Newsroom / CNA
Strong growth prospects and sustained fiscal discipline places Cyprus on a firm declining path but contingent liabilities, healthcare and public sector wage-related costs, as well as weaker external conditions, pose risks to the fiscal outlook, Scope rating agency said in commentary on Cyprus.
Scope noted that Cyprus is set once again to outperform its budgetary targets for 2019, with the government primary surplus recorded at 6.9 per cent of GDP in the 11 months until November, above the 6.2 per cent target set out in its 2019 draft budget.
According to Scope, Cyprus’ average primary surplus, excluding the one-off impact of the sale of Cyprus Cooperative Bank, amounted to 4.5 per cent of GDP over the period of 2015-19, by far the highest in the euro area.
“The fiscal performance of Cyprus over the past five years has been remarkable and reflects the substantial consolidation policies pursued by the government following the crisis,” said Alvise Lennkh, lead analyst for Cyprus at Scope.
Lennkh added that “we view the government’s commitment to maintaining this strong fiscal trajectory positively as high public debt levels remain a key credit constraint for the country.”
He however noted that public debt amounted to 98 per cent of GDP in Q3 2019, which, on top of private debt equivalent to 261 per cent of GDP, leaves the economy vulnerable to shocks.
Scope expects the country to continue posting strong primary surpluses in view of current budgetary plans, which should result in a significant deleveraging of the public sector, with public debt-to-GDP ratio estimated to drop to around 65 per cent of GDP by 2024, the strongest reduction among euro area countries.
However, the fiscal outlook for Cyprus – a small, open economy – faces multiple downside risks that could slow the pace of consolidation, namely the contingent liabilities stemming from the banking sector, which present a considerable risk to public finances.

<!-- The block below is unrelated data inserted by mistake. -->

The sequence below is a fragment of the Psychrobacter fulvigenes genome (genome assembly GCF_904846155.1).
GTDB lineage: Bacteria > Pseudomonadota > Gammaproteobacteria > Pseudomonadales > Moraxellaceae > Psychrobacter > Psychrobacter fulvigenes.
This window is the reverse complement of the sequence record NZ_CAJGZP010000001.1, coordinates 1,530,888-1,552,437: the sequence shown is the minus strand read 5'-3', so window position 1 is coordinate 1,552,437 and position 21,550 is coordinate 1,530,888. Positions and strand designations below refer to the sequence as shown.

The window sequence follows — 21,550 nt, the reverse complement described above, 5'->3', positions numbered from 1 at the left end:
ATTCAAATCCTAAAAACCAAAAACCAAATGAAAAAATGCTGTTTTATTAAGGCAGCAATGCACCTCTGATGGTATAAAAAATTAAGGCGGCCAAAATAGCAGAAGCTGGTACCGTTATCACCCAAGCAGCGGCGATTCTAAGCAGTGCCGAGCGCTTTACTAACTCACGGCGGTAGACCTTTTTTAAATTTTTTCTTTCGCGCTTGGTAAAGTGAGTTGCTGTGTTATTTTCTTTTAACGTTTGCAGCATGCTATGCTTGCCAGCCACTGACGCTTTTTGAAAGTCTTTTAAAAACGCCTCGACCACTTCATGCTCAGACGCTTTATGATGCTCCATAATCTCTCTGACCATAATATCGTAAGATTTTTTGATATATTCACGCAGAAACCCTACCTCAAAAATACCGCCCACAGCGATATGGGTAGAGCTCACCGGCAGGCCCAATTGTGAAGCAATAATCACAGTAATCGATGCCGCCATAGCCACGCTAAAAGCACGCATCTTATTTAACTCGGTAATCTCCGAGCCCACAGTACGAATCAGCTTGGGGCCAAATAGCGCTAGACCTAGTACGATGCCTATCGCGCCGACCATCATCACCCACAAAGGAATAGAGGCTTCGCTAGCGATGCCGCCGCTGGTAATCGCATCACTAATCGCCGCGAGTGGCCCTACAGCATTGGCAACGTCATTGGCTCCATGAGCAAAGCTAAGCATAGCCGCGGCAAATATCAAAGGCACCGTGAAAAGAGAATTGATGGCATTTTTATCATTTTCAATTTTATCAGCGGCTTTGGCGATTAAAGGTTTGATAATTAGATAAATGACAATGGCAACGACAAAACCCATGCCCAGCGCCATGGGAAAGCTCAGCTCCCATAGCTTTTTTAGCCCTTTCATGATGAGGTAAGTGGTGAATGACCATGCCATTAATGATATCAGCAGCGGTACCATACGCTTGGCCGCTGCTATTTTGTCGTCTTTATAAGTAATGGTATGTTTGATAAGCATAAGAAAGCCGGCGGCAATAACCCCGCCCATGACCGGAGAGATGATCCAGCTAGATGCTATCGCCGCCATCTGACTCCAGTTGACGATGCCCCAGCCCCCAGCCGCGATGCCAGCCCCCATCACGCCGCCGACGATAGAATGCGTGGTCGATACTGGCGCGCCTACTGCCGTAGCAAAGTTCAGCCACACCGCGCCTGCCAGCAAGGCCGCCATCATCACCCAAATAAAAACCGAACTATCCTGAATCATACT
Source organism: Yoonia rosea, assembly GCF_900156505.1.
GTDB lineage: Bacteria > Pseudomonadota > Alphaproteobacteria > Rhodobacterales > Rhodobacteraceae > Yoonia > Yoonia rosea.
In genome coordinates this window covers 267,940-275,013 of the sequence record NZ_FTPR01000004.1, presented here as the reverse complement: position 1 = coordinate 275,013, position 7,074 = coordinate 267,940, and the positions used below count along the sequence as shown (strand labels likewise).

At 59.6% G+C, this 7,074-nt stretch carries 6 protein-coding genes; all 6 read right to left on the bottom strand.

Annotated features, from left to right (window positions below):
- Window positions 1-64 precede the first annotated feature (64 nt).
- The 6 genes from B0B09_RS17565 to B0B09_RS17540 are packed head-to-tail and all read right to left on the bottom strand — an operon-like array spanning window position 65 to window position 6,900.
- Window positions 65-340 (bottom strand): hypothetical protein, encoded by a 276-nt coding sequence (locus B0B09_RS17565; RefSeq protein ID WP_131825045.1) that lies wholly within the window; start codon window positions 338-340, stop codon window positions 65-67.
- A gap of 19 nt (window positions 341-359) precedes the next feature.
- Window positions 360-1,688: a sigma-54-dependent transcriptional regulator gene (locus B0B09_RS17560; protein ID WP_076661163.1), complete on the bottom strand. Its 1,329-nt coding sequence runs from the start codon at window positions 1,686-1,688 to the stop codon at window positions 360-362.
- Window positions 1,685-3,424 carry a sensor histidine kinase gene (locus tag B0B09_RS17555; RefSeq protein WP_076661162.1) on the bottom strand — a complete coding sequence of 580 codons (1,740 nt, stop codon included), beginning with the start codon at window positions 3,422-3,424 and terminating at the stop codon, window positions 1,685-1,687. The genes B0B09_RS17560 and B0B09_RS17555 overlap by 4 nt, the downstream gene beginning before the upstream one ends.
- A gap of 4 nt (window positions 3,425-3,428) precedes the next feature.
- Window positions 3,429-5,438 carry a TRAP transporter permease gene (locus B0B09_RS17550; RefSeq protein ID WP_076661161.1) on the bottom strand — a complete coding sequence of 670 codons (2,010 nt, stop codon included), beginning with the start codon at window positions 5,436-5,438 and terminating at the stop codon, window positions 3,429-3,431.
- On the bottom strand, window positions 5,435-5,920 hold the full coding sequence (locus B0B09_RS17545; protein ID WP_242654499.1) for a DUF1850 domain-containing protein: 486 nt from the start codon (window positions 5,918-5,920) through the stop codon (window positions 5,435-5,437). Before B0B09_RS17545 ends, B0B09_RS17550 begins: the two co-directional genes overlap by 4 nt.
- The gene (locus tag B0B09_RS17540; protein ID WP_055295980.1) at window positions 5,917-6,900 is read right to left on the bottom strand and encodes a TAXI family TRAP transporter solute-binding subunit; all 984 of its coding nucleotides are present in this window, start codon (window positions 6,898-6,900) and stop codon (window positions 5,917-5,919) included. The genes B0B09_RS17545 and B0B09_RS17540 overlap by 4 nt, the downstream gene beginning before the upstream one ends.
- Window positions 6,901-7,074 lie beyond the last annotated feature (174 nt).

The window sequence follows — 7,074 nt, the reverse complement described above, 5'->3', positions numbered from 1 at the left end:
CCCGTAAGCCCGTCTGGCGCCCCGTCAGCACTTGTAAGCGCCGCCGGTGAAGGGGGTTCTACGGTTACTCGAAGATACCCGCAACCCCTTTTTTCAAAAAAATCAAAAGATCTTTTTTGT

“While the stock of NPLs has fallen markedly from a peak of €28 billion during the crisis to around €6 billion currently, the risk that these remaining vulnerabilities crystallise and shift from banks to the government’s balance sheet remain a key concern for us,” Lennkh added.
The second risk to public finances stems from a Supreme Court ruling relating to crisis-era cuts in public-sector wages and pensions, which were deemed unconstitutional by the lower courts.
“This could lead to a significant fiscal cost for Cypriot authorities – estimated at €800 million for a period of four years, or about 4 per cent of GDP – if the initial decision is upheld and more civil servants submit claims,” says Thibault Vasse, analyst at Scope.
With regard to the government commitment to cover any deficits arising from the newly-installed General Health System, Scope pointed out would that could result in some fiscal slippage.
“The system posted a surplus in 2019 but concerns remain regarding its long-term sustainability,” says Vasse.
Furthermore, Scope said Cyprus’s very open economy will have to face a less supportive external environment in the coming years.
“The slowing growth of its major trading partners, an uncertain global trade outlook and Brexit-related uncertainties will test the robustness of the country’s growth model,” Scope added.
As the economy is concentrated in a few sectors, such as tourism, construction and real estate, banking, and professional services, which are either dependent on external demand or foreign financing, Scope said, “an external shock to any of these sectors would have implications for the country’s economic growth, fiscal performance as well as financial stability.”